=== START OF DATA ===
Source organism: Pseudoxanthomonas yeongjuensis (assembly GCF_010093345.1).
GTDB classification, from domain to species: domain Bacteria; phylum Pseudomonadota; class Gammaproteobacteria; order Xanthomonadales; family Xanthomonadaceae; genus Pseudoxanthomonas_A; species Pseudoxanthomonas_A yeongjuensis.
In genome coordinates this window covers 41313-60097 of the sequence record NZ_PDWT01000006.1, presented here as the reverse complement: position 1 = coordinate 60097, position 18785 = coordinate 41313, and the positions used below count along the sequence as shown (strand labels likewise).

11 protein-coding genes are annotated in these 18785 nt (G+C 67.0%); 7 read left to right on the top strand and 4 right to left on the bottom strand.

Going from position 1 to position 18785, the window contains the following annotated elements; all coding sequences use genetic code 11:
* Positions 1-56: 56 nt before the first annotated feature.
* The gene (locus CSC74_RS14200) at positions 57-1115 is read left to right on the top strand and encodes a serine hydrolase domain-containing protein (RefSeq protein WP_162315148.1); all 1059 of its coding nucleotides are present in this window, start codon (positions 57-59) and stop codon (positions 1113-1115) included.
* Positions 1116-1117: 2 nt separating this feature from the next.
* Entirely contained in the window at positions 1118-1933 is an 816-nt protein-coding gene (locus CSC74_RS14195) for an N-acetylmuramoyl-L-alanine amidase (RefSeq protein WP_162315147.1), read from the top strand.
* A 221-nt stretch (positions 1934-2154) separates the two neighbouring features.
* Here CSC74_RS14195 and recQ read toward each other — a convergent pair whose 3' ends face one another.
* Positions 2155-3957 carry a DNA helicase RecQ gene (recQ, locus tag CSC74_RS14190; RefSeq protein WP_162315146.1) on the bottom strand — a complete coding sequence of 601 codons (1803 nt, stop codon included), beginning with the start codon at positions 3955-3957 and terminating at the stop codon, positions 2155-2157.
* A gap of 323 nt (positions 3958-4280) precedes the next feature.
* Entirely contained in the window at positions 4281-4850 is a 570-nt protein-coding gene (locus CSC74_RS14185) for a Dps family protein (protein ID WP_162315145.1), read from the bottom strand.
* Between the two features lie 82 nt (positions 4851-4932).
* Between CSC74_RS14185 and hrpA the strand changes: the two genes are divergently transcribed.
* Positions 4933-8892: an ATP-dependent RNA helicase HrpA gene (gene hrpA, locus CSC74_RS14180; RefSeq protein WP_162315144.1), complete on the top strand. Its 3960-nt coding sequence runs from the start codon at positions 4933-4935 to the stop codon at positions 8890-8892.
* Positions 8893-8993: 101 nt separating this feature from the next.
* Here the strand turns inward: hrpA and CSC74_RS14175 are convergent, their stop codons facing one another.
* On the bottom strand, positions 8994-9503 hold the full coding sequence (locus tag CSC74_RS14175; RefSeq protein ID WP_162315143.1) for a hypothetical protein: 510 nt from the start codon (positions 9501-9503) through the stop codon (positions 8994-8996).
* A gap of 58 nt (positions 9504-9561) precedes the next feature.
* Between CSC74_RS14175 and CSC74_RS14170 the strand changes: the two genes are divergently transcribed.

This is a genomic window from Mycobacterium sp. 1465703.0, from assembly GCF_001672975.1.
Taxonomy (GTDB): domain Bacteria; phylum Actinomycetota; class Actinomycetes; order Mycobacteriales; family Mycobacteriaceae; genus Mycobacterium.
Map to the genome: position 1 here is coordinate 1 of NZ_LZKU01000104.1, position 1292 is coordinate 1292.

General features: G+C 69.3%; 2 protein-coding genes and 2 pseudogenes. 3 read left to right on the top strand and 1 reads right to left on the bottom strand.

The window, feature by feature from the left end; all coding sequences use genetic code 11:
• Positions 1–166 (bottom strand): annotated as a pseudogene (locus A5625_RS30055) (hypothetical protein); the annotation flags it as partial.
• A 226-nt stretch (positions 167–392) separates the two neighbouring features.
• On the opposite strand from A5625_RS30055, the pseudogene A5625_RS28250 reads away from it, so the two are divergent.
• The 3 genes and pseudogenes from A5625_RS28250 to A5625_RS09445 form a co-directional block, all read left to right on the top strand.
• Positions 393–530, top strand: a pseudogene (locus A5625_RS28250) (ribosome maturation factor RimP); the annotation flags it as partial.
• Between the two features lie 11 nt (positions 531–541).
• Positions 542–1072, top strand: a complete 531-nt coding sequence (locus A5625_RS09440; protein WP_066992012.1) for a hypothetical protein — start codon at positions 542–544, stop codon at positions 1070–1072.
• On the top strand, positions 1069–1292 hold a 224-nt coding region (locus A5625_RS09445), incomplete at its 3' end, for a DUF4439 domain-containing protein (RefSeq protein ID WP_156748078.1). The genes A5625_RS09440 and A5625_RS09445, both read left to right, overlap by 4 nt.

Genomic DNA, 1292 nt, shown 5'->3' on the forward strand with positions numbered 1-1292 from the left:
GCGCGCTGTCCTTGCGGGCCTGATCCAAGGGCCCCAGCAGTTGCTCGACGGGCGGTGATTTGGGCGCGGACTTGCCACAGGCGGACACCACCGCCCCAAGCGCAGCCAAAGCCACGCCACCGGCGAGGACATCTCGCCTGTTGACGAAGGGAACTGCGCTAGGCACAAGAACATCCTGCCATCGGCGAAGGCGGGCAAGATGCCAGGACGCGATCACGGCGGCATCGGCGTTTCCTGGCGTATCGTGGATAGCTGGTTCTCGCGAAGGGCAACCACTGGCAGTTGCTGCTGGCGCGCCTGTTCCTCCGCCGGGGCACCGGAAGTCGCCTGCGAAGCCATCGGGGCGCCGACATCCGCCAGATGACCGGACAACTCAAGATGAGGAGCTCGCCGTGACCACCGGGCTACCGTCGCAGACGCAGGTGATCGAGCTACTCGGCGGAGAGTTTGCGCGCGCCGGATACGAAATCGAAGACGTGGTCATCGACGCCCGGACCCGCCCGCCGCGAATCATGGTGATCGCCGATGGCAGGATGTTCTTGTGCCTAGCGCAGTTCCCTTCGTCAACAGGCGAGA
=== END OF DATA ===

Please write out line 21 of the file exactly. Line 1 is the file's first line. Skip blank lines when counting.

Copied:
* A gap of 58 nt (positions 9504-9561) precedes the next feature.